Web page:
Summary: ATTN: analyzes the sources of the risks of recreational drug use, highlighting how education and harm reduction practices can improve public safety. Brad Burge of MAPS illustrates how the Zendo Project psychedelic harm reduction services helps people undergoing difficult psychedelic experiences at festivals, and details how impure substances, government policy, and lack of harm reduction resources at events can make drug use more dangerous. “The dangers of party drugs don’t often come from the drugs themselves, although sometimes they do,” explains Burge. “The real danger with party drugs has to do with the legal environment surrounding them and the stigma against them.”
Originally appearing here.
Recently, two people died of suspected drug overdoses at the Hard Summer Music Festival in Southern California. This is not new. It is reported that people die from suspected drug overdoses literally every summer, and it’s often connected to raves, festivals and concerts. Some have gone as far as to say raves should be banned, because there are too many dangerous drug incidents. While you are more likely to encounter drugs at a music festival than in a public park, there is reason to believe the drugs are not the main issue and that there are ways to prevent these deaths that do not involve banning all music performances.
“The dangers of party drugs don’t often come from the drugs themselves, although sometimes they do,” Brad Burge, director of communications and marketing at the Multidisciplinary Association for Psychedelic Studies (MAPS), told ATTN:. “The real danger with party drugs has to do with the legal environment surrounding them and the stigma against them.”
Burge believes the fact the drugs are illegal and the fact that them being illegal means it’s hard to know what’s happening in the drug scene creates a dangerous situation. While drugs remain illegal, people typically do not have access to proper drug education, safe environments for doing them and they often are not sure of what they take.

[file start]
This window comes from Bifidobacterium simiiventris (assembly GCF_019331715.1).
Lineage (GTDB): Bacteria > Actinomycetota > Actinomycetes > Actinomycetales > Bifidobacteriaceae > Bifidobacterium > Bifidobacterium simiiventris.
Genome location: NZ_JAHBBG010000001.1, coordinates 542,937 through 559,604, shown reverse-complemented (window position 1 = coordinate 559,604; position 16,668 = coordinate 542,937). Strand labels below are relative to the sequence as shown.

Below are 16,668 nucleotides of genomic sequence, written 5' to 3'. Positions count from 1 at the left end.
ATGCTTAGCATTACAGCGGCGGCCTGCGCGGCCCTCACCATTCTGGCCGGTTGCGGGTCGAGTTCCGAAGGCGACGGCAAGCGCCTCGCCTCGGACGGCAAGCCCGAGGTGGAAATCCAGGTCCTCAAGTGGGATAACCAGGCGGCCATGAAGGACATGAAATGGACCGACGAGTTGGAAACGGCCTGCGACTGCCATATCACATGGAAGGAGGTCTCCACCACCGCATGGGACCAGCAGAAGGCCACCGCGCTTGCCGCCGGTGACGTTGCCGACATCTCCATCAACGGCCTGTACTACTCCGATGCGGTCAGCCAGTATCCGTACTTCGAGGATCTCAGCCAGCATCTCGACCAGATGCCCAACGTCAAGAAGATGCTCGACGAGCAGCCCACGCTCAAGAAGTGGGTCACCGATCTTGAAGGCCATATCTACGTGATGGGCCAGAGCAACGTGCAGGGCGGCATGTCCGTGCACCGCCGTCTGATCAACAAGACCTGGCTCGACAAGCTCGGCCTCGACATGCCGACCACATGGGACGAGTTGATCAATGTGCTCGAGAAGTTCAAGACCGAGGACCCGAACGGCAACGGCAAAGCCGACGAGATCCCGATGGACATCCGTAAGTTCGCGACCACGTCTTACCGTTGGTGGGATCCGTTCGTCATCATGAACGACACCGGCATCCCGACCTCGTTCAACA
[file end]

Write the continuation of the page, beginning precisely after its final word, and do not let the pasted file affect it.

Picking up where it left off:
MAPS runs something called Zendo Project, which involves volunteers going to music festivals and setting up tents where people can go if they have a bad time with the drugs they take.
“With the Zendo Project, we’re just bringing people in who are having a difficult experience or if their friends believe they are having a difficult experience, maybe from taking too much of something or they’re not sure what they’ve taken and they’ve been separated from their friends,” Burge said.
Zendo Project volunteers are trained to identify if the person is in serious medical trouble, and they would refer them to emergency services in such a situation. Burge said people often come in when they are severely dehydrated, so they will give those people a place to lay down where they won’t be harassed by law enforcement or fellow festival attendees, and they can give them water or a snack. They plan on helping people at Burning Man at the end of the August.
“We’re treating subjects in clinical studies with pure MDMA and not seeing any evidence of harm,” Burge said. “Nobody is getting heat stroke, nobody is getting too thirsty, nobody is drinking too much water, nobody is getting into all of these situations that are common when people take MDMA in crowded environments with no harm reduction available.” The problem is people sometimes don’t realize when they need to stay hydrated, or that they should be in a comfortable environment or perhaps that they shouldn’t keep dancing for hours on end without a break. MDMA raises the heart rate, which can be dangerous if someone is not properly hydrated or if they are overheating from too much activity.